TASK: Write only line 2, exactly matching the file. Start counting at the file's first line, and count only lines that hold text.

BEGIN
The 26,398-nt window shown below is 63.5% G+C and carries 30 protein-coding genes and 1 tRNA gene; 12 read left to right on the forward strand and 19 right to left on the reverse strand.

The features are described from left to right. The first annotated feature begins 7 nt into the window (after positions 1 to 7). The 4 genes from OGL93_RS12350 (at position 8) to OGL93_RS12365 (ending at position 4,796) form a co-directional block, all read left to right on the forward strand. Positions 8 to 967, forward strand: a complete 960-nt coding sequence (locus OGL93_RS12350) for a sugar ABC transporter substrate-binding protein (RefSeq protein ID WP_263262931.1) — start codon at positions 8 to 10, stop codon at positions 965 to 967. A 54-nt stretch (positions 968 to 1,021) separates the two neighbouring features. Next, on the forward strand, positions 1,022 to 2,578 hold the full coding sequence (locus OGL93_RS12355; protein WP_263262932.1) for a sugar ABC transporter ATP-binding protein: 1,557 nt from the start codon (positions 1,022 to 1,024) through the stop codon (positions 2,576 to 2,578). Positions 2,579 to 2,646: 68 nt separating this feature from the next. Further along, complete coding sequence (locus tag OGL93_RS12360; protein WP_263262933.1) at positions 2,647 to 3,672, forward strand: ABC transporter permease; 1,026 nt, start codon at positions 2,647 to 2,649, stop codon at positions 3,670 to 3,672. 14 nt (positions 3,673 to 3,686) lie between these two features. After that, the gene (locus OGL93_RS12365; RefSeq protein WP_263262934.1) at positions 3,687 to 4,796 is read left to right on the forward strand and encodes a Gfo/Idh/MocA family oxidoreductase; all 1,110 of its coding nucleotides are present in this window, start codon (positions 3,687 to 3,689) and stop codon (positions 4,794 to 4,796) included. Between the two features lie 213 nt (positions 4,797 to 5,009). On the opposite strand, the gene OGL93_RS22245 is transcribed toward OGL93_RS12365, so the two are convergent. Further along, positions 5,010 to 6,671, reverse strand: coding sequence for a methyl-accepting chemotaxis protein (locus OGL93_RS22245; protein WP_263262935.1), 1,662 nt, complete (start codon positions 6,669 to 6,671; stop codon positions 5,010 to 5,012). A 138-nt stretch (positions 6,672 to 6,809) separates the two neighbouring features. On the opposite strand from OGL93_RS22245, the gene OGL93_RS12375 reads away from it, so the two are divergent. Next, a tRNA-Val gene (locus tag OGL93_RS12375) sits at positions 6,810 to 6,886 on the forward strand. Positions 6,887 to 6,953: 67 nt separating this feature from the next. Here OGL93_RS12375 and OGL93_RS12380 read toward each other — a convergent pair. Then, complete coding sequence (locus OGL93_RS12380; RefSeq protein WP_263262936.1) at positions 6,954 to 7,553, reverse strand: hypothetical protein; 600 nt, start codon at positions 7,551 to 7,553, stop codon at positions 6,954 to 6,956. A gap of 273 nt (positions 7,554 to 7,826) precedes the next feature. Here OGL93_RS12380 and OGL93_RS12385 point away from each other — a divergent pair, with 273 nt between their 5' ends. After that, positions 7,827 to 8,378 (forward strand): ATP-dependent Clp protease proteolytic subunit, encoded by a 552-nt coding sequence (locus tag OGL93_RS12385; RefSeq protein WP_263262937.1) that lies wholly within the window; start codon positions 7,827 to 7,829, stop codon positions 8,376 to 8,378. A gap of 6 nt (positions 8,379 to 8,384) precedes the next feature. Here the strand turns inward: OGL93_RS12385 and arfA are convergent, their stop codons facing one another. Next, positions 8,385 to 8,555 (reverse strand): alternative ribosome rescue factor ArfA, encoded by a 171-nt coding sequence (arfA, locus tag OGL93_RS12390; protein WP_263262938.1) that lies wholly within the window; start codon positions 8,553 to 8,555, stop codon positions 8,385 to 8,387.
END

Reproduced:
The features are described from left to right. The first annotated feature begins 7 nt into the window (after positions 1 to 7). The 4 genes from OGL93_RS12350 (at position 8) to OGL93_RS12365 (ending at position 4,796) form a co-directional block, all read left to right on the forward strand. Positions 8 to 967, forward strand: a complete 960-nt coding sequence (locus OGL93_RS12350) for a sugar ABC transporter substrate-binding protein (RefSeq protein ID WP_263262931.1) — start codon at positions 8 to 10, stop codon at positions 965 to 967. A 54-nt stretch (positions 968 to 1,021) separates the two neighbouring features. Next, on the forward strand, positions 1,022 to 2,578 hold the full coding sequence (locus OGL93_RS12355; protein WP_263262932.1) for a sugar ABC transporter ATP-binding protein: 1,557 nt from the start codon (positions 1,022 to 1,024) through the stop codon (positions 2,576 to 2,578). Positions 2,579 to 2,646: 68 nt separating this feature from the next. Further along, complete coding sequence (locus tag OGL93_RS12360; protein WP_263262933.1) at positions 2,647 to 3,672, forward strand: ABC transporter permease; 1,026 nt, start codon at positions 2,647 to 2,649, stop codon at positions 3,670 to 3,672. 14 nt (positions 3,673 to 3,686) lie between these two features. After that, the gene (locus OGL93_RS12365; RefSeq protein WP_263262934.1) at positions 3,687 to 4,796 is read left to right on the forward strand and encodes a Gfo/Idh/MocA family oxidoreductase; all 1,110 of its coding nucleotides are present in this window, start codon (positions 3,687 to 3,689) and stop codon (positions 4,794 to 4,796) included. Between the two features lie 213 nt (positions 4,797 to 5,009). On the opposite strand, the gene OGL93_RS22245 is transcribed toward OGL93_RS12365, so the two are convergent. Further along, positions 5,010 to 6,671, reverse strand: coding sequence for a methyl-accepting chemotaxis protein (locus OGL93_RS22245; protein WP_263262935.1), 1,662 nt, complete (start codon positions 6,669 to 6,671; stop codon positions 5,010 to 5,012). A 138-nt stretch (positions 6,672 to 6,809) separates the two neighbouring features. On the opposite strand from OGL93_RS22245, the gene OGL93_RS12375 reads away from it, so the two are divergent. Next, a tRNA-Val gene (locus tag OGL93_RS12375) sits at positions 6,810 to 6,886 on the forward strand. Positions 6,887 to 6,953: 67 nt separating this feature from the next. Here OGL93_RS12375 and OGL93_RS12380 read toward each other — a convergent pair. Then, complete coding sequence (locus OGL93_RS12380; RefSeq protein WP_263262936.1) at positions 6,954 to 7,553, reverse strand: hypothetical protein; 600 nt, start codon at positions 7,551 to 7,553, stop codon at positions 6,954 to 6,956. A gap of 273 nt (positions 7,554 to 7,826) precedes the next feature. Here OGL93_RS12380 and OGL93_RS12385 point away from each other — a divergent pair, with 273 nt between their 5' ends. After that, positions 7,827 to 8,378 (forward strand): ATP-dependent Clp protease proteolytic subunit, encoded by a 552-nt coding sequence (locus tag OGL93_RS12385; RefSeq protein WP_263262937.1) that lies wholly within the window; start codon positions 7,827 to 7,829, stop codon positions 8,376 to 8,378. A gap of 6 nt (positions 8,379 to 8,384) precedes the next feature. Here the strand turns inward: OGL93_RS12385 and arfA are convergent, their stop codons facing one another. Next, positions 8,385 to 8,555 (reverse strand): alternative ribosome rescue factor ArfA, encoded by a 171-nt coding sequence (arfA, locus tag OGL93_RS12390; protein WP_263262938.1) that lies wholly within the window; start codon positions 8,553 to 8,555, stop codon positions 8,385 to 8,387.